With iconic location-based services like Foursquare scrambling to stay relevant, and social media giants, such as Facebook jumping in the location game, there’s been a renewed push for small businesses to use these platforms in their marketing initiatives. But most of the buzz is baseless hype.

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Written by lyceum
646 days ago

Adam: Thanks for you sharing your insights on this issue. Have you read The Age of the Platform by Phil Simon? I agree that we are heading to an integrated web, connecting the dots. Personally, I like the LBS as a personal journal and for giving feedback on customer services. I look forward to talk with you more about this topic in the near future! :)



Written by lyceum
651 days ago

Adam: I am an avid user and supporter of location based services like Foursquare. It is still early, but the trend of using it is on the rise. I was the moderator at a Social Media Club meeting on LBS some time ago and we showed the hosting place (a big restaurant at hotel), the opportunities with checking-in and getting feedback from the customers via mobile devices. I want to discuss this topic with you in more detail later on.



Written by Adam_Gottlieb
651 days ago

Martin, I hear... and I agree that there are currently (and will be in the future) many benefits to location based services for both customers and businesses. However, there are several inherent problems here:

For platforms such as Foursquare, for every business where this kind of service works, I guarantee you I can find at least ten to twenty businesses where it doesn't. It appeals to a very specific crowd, and thus, a very specific business. The payback just isn't there for most businesses. They'd have more to gain by focusing their resources in other areas.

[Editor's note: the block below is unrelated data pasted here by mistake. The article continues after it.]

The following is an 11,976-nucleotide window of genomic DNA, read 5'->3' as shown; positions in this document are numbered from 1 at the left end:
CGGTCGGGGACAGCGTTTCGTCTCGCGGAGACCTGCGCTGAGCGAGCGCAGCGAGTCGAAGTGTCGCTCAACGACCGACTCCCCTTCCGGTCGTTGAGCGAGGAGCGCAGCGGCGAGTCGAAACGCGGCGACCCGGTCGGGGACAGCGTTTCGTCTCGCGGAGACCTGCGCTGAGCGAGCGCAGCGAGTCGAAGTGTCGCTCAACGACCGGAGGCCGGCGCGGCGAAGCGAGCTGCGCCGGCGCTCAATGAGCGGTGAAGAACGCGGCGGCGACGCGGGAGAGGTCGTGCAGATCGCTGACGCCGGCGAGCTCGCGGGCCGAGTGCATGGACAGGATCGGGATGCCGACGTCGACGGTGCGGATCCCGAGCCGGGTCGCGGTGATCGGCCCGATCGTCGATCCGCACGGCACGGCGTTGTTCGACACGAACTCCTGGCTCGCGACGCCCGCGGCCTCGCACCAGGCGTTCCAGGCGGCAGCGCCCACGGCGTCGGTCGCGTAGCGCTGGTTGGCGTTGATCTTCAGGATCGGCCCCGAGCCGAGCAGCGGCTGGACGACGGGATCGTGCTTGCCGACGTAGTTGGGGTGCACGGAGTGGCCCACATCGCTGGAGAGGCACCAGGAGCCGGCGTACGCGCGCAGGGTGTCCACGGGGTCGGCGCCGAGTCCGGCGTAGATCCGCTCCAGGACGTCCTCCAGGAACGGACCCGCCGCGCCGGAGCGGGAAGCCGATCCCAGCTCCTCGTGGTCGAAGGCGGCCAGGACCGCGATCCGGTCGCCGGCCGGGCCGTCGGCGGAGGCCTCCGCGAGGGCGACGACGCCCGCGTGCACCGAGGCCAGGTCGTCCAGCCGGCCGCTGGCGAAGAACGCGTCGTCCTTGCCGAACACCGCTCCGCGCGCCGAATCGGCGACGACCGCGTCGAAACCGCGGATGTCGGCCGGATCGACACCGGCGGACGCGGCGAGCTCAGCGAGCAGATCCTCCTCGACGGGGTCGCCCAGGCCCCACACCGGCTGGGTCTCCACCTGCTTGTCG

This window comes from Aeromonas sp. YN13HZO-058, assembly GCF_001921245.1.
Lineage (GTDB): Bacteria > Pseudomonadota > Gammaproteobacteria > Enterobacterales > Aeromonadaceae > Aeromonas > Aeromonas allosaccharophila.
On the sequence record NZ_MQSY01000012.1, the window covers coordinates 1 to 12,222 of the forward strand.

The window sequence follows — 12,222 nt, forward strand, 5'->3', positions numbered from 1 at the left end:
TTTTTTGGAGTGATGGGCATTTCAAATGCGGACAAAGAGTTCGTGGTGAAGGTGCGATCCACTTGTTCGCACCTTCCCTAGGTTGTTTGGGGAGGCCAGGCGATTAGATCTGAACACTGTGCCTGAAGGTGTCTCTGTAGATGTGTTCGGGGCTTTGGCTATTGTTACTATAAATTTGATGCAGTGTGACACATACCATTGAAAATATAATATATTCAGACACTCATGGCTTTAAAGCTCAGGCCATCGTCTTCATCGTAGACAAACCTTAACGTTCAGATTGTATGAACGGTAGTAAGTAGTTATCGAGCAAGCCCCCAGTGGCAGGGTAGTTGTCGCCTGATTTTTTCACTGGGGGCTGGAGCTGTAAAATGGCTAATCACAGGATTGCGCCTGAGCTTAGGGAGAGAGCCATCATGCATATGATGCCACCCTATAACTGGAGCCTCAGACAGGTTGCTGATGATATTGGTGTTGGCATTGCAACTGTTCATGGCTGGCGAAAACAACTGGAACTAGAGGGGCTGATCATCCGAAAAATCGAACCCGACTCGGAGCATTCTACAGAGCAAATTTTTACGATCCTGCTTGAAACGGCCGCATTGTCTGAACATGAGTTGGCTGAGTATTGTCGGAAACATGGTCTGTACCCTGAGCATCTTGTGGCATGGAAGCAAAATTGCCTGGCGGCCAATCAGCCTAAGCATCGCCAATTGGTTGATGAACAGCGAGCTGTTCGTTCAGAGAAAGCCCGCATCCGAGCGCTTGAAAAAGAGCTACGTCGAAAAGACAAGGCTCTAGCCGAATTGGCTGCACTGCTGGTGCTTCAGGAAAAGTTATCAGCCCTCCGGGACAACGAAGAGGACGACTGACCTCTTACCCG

On a different note...Even services such as Yelp are going to start running into problems. Why? Because there are just way too many reviews, too much information, etc, etc. The model has to change... and it will. If we put the user experience of Amazon, Google, Facebook (and maybe a bit of Apple) into a blender- that is where the Internet is heading. People are going to be increasingly sent select information (and experiences) based on their unique profiles (a combo of their demographics, online connections, online activities, off-line activities, location, and we can ad a few other variables in there just for kicks). This is already starting to happen...

I still hold that there's going to a backlash to all of this- whether actively by people trying to avoid these kinds of services (though it may get harder to do so) or passively, by tuning out all.



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